This book presents Explainable Artificial Intelligence (XAI), which aims at producing explainable models that enable human users to understand and appropriately trust the obtained results. The authors discuss the challenges involved in making machine learning-based AI explainable. Firstly, that the explanations must be adapted to different stakeholders (end-users, policy makers, industries, utilities etc.) with different levels of technical knowledge (managers, engineers, technicians, etc.) in different application domains. Secondly, that it is important to develop an evaluation framework and standards in order to measure the effectiveness of the provided explanations at the human and the technical levels. This book gathers research contributions aiming at the development and/or the use of XAI techniques in order to address the aforementioned challenges in different applications such as healthcare, finance, cybersecurity, and document summarization. It allows highlighting the benefits and requirements of using explainable models in different application domains in order to provide guidance to readers to select the most adapted models to their specified problem and conditions. Includes recent developments of the use of Explainable Artificial Intelligence (XAI) in order to address the challenges of digital transition and cyber-physical systems; Provides a textual scientific description of the use of XAI in order to address the challenges of digital transition and cyber-physical systems; Presents examples and case studies in order to increase transparency and understanding of the methodological concepts.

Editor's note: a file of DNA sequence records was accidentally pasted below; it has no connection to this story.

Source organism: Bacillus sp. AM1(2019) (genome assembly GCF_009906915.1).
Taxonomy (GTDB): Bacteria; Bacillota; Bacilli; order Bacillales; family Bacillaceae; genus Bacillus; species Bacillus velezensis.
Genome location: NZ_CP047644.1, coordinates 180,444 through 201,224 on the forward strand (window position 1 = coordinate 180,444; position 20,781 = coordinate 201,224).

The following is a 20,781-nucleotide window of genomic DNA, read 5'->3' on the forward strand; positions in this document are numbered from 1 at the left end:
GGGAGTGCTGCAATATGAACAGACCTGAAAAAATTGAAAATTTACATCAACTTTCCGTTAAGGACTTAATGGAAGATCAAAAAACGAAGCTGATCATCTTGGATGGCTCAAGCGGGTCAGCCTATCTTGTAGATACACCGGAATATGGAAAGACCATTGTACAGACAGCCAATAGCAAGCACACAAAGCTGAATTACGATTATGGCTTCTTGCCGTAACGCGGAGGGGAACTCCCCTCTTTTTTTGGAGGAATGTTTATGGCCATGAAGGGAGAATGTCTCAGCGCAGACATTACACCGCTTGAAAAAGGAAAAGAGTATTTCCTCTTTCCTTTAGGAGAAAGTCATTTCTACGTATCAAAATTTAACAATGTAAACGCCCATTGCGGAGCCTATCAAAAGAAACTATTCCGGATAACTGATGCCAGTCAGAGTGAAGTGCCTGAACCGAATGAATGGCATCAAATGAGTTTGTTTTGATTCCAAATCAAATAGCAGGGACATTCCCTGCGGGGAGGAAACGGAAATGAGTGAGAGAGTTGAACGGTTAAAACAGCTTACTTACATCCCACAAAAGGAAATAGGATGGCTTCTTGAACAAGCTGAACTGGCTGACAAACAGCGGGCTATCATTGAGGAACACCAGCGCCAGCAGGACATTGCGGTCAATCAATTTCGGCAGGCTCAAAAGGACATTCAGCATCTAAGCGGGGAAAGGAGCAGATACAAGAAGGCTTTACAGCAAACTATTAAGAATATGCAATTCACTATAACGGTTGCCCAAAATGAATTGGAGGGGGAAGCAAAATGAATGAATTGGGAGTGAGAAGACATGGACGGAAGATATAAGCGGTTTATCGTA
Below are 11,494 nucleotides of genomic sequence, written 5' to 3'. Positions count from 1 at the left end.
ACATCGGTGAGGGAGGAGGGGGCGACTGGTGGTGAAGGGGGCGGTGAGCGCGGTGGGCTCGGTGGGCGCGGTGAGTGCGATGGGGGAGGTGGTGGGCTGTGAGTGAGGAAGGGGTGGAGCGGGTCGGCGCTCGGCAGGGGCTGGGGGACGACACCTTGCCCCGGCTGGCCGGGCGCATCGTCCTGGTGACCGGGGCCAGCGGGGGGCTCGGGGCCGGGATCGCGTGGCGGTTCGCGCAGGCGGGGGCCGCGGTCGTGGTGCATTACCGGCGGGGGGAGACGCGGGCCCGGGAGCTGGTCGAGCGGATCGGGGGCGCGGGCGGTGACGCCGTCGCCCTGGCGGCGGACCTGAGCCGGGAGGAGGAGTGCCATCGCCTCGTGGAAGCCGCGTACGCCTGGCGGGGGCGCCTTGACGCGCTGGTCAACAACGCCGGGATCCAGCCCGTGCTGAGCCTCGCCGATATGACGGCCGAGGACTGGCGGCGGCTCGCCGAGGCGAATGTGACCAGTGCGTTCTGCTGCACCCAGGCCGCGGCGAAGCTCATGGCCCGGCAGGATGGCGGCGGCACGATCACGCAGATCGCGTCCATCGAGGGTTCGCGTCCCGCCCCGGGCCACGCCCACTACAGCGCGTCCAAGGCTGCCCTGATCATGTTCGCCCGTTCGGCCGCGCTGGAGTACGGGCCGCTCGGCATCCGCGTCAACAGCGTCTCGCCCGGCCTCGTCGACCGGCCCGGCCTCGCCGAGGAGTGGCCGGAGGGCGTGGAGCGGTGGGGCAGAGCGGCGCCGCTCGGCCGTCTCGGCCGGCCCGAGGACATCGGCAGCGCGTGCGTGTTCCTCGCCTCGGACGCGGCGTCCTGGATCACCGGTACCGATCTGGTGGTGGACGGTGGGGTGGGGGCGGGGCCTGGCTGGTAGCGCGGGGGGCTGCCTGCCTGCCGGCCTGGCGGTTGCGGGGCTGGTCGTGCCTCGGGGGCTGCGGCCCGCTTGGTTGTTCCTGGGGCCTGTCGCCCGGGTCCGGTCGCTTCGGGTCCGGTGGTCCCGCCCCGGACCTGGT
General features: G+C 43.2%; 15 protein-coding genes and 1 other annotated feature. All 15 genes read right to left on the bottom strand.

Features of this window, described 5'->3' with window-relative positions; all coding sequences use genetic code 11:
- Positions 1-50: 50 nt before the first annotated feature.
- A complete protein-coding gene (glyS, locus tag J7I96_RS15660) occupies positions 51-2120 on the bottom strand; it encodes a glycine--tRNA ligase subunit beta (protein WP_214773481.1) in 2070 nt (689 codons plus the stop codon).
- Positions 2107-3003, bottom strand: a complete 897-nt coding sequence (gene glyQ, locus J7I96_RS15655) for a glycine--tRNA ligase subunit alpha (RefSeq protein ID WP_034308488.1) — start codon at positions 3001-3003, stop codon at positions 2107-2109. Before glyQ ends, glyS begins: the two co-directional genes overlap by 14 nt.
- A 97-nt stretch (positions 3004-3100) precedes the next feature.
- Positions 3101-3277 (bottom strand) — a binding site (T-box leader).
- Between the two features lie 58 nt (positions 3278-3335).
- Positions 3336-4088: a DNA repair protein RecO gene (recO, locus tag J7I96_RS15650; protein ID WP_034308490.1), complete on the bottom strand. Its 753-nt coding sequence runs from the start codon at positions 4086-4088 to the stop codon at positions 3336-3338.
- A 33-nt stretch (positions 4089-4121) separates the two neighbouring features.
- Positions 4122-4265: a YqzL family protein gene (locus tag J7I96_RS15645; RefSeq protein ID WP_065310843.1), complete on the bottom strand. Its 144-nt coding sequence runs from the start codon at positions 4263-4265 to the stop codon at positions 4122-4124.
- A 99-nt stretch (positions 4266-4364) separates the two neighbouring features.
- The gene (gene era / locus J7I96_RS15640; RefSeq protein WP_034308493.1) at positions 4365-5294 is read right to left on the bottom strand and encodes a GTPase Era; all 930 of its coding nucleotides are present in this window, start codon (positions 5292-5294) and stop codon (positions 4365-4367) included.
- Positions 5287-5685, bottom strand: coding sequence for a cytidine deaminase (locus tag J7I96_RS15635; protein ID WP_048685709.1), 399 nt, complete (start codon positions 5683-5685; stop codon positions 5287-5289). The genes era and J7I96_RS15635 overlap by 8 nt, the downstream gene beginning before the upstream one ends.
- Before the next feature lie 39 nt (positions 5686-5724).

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Guidotti Riccardo, Monreale Anna (2021) - Proceedings of the 2021 AAAI/ACM Conference on AI, Ethics, and Society